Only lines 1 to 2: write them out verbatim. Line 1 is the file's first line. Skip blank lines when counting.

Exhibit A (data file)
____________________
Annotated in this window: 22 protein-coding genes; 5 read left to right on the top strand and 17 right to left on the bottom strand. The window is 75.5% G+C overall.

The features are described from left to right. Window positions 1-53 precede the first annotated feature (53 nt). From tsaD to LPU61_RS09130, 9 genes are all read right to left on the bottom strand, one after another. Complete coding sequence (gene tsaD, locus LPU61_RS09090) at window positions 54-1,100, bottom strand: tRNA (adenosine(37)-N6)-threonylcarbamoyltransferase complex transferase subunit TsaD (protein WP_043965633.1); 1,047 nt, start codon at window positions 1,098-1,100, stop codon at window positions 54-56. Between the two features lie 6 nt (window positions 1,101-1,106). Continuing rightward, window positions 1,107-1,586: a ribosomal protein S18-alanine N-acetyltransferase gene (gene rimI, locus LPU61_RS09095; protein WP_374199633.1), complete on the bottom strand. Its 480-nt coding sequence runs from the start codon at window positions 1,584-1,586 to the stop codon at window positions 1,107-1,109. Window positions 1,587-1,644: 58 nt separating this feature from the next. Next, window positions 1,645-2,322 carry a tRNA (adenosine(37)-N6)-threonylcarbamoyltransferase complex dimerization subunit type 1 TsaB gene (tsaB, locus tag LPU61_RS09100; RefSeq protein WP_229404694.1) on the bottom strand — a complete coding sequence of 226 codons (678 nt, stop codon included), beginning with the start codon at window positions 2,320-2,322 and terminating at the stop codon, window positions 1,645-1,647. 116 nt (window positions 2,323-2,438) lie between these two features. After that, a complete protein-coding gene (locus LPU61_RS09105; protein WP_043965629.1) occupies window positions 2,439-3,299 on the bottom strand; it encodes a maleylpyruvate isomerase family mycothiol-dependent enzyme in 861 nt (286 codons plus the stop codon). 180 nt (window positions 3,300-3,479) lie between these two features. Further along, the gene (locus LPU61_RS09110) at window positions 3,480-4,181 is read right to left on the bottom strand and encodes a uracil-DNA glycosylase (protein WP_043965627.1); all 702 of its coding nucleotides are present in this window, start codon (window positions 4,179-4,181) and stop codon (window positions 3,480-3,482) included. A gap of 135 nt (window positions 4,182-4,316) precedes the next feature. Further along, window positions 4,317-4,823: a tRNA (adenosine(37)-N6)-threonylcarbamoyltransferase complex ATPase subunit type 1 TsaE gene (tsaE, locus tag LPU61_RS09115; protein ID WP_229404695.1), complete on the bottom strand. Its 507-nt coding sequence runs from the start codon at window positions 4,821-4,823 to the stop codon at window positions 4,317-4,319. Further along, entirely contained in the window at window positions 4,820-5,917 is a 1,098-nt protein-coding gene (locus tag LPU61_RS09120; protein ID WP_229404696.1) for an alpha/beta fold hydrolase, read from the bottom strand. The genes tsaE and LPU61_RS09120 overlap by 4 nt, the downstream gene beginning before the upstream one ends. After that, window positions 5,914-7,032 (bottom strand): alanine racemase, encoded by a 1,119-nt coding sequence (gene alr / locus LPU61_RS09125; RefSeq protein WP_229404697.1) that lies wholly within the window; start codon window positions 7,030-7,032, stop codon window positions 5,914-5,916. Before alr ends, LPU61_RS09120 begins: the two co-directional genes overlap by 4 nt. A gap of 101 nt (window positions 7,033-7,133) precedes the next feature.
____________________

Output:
Annotated in this window: 22 protein-coding genes; 5 read left to right on the top strand and 17 right to left on the bottom strand. The window is 75.5% G+C overall.

The features are described from left to right. Window positions 1-53 precede the first annotated feature (53 nt). From tsaD to LPU61_RS09130, 9 genes are all read right to left on the bottom strand, one after another. Complete coding sequence (gene tsaD, locus LPU61_RS09090) at window positions 54-1,100, bottom strand: tRNA (adenosine(37)-N6)-threonylcarbamoyltransferase complex transferase subunit TsaD (protein WP_043965633.1); 1,047 nt, start codon at window positions 1,098-1,100, stop codon at window positions 54-56. Between the two features lie 6 nt (window positions 1,101-1,106). Continuing rightward, window positions 1,107-1,586: a ribosomal protein S18-alanine N-acetyltransferase gene (gene rimI, locus LPU61_RS09095; protein WP_374199633.1), complete on the bottom strand. Its 480-nt coding sequence runs from the start codon at window positions 1,584-1,586 to the stop codon at window positions 1,107-1,109. Window positions 1,587-1,644: 58 nt separating this feature from the next. Next, window positions 1,645-2,322 carry a tRNA (adenosine(37)-N6)-threonylcarbamoyltransferase complex dimerization subunit type 1 TsaB gene (tsaB, locus tag LPU61_RS09100; RefSeq protein WP_229404694.1) on the bottom strand — a complete coding sequence of 226 codons (678 nt, stop codon included), beginning with the start codon at window positions 2,320-2,322 and terminating at the stop codon, window positions 1,645-1,647. 116 nt (window positions 2,323-2,438) lie between these two features. After that, a complete protein-coding gene (locus LPU61_RS09105; protein WP_043965629.1) occupies window positions 2,439-3,299 on the bottom strand; it encodes a maleylpyruvate isomerase family mycothiol-dependent enzyme in 861 nt (286 codons plus the stop codon). 180 nt (window positions 3,300-3,479) lie between these two features. Further along, the gene (locus LPU61_RS09110) at window positions 3,480-4,181 is read right to left on the bottom strand and encodes a uracil-DNA glycosylase (protein WP_043965627.1); all 702 of its coding nucleotides are present in this window, start codon (window positions 4,179-4,181) and stop codon (window positions 3,480-3,482) included. A gap of 135 nt (window positions 4,182-4,316) precedes the next feature. Further along, window positions 4,317-4,823: a tRNA (adenosine(37)-N6)-threonylcarbamoyltransferase complex ATPase subunit type 1 TsaE gene (tsaE, locus tag LPU61_RS09115; protein ID WP_229404695.1), complete on the bottom strand. Its 507-nt coding sequence runs from the start codon at window positions 4,821-4,823 to the stop codon at window positions 4,317-4,319. Further along, entirely contained in the window at window positions 4,820-5,917 is a 1,098-nt protein-coding gene (locus tag LPU61_RS09120; protein ID WP_229404696.1) for an alpha/beta fold hydrolase, read from the bottom strand. The genes tsaE and LPU61_RS09120 overlap by 4 nt, the downstream gene beginning before the upstream one ends. After that, window positions 5,914-7,032 (bottom strand): alanine racemase, encoded by a 1,119-nt coding sequence (gene alr / locus LPU61_RS09125; RefSeq protein WP_229404697.1) that lies wholly within the window; start codon window positions 7,030-7,032, stop codon window positions 5,914-5,916. Before alr ends, LPU61_RS09120 begins: the two co-directional genes overlap by 4 nt. A gap of 101 nt (window positions 7,033-7,133) precedes the next feature.